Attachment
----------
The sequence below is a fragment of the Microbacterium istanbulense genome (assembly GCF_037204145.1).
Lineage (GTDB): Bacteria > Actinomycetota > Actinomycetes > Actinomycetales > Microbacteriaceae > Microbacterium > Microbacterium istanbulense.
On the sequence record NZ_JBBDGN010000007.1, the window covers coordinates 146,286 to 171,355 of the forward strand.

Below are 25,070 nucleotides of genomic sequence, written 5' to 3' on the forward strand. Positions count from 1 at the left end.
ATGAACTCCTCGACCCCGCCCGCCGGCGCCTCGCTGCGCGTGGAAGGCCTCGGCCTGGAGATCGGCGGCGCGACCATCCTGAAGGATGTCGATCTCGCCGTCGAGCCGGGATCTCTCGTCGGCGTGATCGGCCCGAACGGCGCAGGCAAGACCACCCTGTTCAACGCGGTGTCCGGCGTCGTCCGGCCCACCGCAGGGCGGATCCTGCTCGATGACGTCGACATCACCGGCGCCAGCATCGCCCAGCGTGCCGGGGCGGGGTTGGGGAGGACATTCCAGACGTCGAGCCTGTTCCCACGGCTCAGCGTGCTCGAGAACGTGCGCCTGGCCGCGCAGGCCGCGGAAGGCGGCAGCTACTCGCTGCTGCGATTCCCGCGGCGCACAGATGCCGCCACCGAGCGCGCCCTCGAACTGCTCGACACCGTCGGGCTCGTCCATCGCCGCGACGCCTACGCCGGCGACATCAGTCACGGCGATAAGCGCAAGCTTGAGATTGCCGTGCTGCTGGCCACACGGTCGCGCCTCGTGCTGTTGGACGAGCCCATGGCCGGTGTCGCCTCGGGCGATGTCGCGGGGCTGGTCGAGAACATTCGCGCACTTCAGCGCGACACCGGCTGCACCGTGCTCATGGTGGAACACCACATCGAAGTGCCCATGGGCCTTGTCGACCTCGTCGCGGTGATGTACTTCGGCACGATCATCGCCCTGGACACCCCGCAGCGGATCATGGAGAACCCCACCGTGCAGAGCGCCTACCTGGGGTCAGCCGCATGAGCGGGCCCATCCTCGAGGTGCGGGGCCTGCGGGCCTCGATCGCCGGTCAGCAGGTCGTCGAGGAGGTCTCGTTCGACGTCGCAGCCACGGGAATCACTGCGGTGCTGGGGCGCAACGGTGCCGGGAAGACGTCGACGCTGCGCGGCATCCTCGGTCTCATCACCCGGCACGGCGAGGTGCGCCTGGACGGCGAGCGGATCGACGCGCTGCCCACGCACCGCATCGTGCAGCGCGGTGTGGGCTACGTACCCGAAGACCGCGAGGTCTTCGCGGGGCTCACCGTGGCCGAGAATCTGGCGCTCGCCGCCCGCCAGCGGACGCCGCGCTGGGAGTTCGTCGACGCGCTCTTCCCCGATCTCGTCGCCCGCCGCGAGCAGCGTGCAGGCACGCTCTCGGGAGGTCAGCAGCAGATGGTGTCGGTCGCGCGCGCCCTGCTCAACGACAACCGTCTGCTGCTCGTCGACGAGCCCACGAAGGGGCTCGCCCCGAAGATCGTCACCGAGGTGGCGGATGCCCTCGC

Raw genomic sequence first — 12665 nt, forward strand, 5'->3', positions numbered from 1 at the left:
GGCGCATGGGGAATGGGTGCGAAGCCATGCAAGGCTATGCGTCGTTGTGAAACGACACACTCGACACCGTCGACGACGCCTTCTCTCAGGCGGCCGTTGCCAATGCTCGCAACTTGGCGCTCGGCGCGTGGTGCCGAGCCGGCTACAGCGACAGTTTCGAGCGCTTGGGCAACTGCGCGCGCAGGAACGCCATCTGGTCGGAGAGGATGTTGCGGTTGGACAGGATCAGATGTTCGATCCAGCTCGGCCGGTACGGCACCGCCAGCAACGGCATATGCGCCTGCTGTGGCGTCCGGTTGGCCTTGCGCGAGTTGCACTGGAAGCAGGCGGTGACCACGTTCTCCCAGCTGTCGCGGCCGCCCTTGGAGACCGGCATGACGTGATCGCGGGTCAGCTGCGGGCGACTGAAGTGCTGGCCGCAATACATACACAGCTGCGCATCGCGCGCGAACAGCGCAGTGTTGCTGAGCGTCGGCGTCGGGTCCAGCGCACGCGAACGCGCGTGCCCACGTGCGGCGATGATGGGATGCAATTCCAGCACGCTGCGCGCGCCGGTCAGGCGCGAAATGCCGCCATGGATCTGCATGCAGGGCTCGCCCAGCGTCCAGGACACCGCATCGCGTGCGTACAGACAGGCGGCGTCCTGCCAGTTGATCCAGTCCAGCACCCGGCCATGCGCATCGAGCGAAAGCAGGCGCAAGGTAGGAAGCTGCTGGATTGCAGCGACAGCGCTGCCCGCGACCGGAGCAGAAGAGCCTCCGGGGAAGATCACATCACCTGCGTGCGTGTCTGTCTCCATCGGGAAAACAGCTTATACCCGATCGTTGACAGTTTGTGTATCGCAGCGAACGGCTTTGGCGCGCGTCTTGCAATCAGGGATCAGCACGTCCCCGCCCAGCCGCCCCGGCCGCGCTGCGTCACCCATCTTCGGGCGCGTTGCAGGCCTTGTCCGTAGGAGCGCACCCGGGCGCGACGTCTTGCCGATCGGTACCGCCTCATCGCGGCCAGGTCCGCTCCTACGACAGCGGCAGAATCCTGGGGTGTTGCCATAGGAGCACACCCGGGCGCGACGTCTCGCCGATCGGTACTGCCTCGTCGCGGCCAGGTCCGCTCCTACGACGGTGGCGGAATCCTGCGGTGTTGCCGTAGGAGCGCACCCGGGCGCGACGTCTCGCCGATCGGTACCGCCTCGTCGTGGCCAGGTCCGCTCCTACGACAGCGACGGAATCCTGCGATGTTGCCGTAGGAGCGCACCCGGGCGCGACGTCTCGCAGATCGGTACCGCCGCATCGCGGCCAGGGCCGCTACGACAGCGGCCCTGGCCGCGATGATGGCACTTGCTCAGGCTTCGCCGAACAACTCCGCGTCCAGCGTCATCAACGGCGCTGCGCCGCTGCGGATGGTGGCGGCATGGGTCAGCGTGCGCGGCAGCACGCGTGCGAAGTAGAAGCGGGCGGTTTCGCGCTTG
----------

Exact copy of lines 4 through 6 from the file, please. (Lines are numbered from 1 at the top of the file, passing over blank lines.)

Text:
Below are 25,070 nucleotides of genomic sequence, written 5' to 3' on the forward strand. Positions count from 1 at the left end.
ATGAACTCCTCGACCCCGCCCGCCGGCGCCTCGCTGCGCGTGGAAGGCCTCGGCCTGGAGATCGGCGGCGCGACCATCCTGAAGGATGTCGATCTCGCCGTCGAGCCGGGATCTCTCGTCGGCGTGATCGGCCCGAACGGCGCAGGCAAGACCACCCTGTTCAACGCGGTGTCCGGCGTCGTCCGGCCCACCGCAGGGCGGATCCTGCTCGATGACGTCGACATCACCGGCGCCAGCATCGCCCAGCGTGCCGGGGCGGGGTTGGGGAGGACATTCCAGACGTCGAGCCTGTTCCCACGGCTCAGCGTGCTCGAGAACGTGCGCCTGGCCGCGCAGGCCGCGGAAGGCGGCAGCTACTCGCTGCTGCGATTCCCGCGGCGCACAGATGCCGCCACCGAGCGCGCCCTCGAACTGCTCGACACCGTCGGGCTCGTCCATCGCCGCGACGCCTACGCCGGCGACATCAGTCACGGCGATAAGCGCAAGCTTGAGATTGCCGTGCTGCTGGCCACACGGTCGCGCCTCGTGCTGTTGGACGAGCCCATGGCCGGTGTCGCCTCGGGCGATGTCGCGGGGCTGGTCGAGAACATTCGCGCACTTCAGCGCGACACCGGCTGCACCGTGCTCATGGTGGAACACCACATCGAAGTGCCCATGGGCCTTGTCGACCTCGTCGCGGTGATGTACTTCGGCACGATCATCGCCCTGGACACCCCGCAGCGGATCATGGAGAACCCCACCGTGCAGAGCGCCTACCTGGGGTCAGCCGCATGAGCGGGCCCATCCTCGAGGTGCGGGGCCTGCGGGCCTCGATCGCCGGTCAGCAGGTCGTCGAGGAGGTCTCGTTCGACGTCGCAGCCACGGGAATCACTGCGGTGCTGGGGCGCAACGGTGCCGGGAAGACGTCGACGCTGCGCGGCATCCTCGGTCTCATCACCCGGCACGGCGAGGTGCGCCTGGACGGCGAGCGGATCGACGCGCTGCCCACGCACCGCATCGTGCAGCGCGGTGTGGGCTACGTACCCGAAGACCGCGAGGTCTTCGCGGGGCTCACCGTGGCCGAGAATCTGGCGCTCGCCGCCCGCCAGCGGACGCCGCGCTGGGAGTTCGTCGACGCGCTCTTCCCCGATCTCGTCGCCCGCCGCGAGCAGCGTGCAGGCACGCTCTCGGGAGGTCAGCAGCAGATGGTGTCGGTCGCGCGCGCCCTGCTCAACGACAACCGTCTGCTGCTCGTCGACGAGCCCACGAAGGGGCTCGCCCCGAAGATCGTCACCGAGGTGGCGGATGCCCTCGC

Raw genomic sequence first — 12665 nt, forward strand, 5'->3', positions numbered from 1 at the left: